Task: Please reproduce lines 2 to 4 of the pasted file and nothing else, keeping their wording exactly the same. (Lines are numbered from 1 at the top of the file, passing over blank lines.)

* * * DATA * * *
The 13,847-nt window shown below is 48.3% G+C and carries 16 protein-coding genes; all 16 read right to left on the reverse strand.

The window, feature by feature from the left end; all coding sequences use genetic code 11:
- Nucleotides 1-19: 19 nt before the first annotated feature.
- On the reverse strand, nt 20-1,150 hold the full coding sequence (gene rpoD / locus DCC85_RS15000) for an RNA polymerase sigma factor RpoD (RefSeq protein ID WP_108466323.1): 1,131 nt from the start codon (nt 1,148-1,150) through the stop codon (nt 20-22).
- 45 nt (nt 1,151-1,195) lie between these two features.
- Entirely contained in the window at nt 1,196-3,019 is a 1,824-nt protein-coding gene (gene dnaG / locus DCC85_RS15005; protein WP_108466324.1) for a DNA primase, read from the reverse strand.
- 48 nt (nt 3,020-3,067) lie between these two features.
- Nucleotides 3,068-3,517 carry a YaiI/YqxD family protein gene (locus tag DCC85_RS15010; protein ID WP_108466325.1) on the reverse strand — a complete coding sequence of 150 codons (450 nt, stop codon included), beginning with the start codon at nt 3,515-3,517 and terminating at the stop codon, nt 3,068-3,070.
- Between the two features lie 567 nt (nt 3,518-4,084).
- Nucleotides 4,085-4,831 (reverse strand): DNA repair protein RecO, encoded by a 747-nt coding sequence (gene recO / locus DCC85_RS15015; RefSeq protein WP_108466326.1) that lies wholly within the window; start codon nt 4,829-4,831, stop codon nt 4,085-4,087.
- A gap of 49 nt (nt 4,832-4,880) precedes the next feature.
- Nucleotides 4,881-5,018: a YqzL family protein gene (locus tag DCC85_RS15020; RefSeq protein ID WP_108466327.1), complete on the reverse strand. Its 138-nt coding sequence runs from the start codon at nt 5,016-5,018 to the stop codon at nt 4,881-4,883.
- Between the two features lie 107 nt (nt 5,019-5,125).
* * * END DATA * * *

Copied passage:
The window, feature by feature from the left end; all coding sequences use genetic code 11:
- Nucleotides 1-19: 19 nt before the first annotated feature.
- On the reverse strand, nt 20-1,150 hold the full coding sequence (gene rpoD / locus DCC85_RS15000) for an RNA polymerase sigma factor RpoD (RefSeq protein ID WP_108466323.1): 1,131 nt from the start codon (nt 1,148-1,150) through the stop codon (nt 20-22).